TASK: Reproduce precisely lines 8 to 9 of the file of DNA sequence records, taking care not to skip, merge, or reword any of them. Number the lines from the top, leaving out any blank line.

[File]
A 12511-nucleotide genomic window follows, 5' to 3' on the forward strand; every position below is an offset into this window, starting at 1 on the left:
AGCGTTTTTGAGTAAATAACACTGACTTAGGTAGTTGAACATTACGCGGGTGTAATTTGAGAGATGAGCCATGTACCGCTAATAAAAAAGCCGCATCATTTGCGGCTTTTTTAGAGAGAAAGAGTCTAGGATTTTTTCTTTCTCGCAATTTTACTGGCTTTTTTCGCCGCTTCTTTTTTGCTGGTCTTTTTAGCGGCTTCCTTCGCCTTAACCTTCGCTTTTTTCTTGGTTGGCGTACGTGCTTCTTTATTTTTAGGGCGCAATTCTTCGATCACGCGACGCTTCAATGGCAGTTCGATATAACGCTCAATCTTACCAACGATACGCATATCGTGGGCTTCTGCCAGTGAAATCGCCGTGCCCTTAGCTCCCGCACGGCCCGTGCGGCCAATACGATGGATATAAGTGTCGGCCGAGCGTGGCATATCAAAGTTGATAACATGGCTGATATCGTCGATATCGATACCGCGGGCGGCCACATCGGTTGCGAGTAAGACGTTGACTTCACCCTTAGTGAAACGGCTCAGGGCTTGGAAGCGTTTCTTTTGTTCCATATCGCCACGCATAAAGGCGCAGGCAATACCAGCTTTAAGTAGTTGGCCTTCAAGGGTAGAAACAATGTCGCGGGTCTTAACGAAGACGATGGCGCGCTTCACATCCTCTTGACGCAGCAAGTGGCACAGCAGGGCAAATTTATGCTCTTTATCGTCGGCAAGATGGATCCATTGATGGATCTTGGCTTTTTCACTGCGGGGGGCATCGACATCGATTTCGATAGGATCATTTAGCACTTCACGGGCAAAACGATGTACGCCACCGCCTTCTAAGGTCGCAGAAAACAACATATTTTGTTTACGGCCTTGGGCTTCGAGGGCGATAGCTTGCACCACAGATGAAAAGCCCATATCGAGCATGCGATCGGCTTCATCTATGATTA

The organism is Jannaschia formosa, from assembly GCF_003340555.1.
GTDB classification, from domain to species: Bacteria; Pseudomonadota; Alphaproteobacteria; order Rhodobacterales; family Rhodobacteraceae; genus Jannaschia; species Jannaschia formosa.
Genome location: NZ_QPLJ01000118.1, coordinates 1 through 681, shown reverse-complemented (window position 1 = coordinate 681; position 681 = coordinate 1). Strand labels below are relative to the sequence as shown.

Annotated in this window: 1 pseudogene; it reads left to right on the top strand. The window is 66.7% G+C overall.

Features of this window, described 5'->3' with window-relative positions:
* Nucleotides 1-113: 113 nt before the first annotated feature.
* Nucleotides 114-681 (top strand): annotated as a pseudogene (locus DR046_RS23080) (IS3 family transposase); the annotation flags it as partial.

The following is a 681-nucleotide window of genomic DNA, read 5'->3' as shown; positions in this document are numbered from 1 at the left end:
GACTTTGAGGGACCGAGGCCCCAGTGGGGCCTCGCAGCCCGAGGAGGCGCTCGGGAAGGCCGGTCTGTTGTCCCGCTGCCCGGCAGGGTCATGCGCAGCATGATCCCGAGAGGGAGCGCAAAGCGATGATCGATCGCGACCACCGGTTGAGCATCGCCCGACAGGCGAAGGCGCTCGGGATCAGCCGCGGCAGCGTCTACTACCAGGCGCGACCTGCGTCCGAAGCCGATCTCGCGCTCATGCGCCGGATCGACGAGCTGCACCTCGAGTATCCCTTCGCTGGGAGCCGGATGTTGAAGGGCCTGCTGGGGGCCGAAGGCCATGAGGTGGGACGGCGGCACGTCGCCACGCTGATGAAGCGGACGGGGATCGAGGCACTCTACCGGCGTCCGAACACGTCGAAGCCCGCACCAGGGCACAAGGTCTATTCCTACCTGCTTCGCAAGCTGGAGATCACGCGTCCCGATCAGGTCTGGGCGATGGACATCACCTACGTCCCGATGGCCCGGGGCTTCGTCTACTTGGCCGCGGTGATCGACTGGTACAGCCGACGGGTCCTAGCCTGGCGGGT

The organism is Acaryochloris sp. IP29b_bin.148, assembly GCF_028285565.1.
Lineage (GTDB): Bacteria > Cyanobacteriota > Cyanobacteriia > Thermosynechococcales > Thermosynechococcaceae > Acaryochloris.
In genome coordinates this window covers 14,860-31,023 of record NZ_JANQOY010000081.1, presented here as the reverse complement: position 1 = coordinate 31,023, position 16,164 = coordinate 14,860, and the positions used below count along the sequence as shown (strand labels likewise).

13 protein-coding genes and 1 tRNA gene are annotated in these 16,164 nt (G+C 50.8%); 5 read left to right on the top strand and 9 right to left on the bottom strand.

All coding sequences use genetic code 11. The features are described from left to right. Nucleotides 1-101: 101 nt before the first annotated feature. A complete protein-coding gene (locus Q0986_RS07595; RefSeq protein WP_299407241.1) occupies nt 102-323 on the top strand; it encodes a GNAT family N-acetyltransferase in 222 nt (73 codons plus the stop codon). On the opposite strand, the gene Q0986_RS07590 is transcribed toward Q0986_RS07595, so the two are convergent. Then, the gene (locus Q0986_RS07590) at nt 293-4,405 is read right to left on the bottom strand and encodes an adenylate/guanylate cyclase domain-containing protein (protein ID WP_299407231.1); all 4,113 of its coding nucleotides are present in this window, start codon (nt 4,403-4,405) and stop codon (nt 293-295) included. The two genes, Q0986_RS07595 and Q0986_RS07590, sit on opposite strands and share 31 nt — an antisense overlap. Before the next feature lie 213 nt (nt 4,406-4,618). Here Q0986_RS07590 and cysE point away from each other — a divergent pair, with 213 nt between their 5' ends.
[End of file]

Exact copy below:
* Nucleotides 1-113: 113 nt before the first annotated feature.
* Nucleotides 114-681 (top strand): annotated as a pseudogene (locus DR046_RS23080) (IS3 family transposase); the annotation flags it as partial.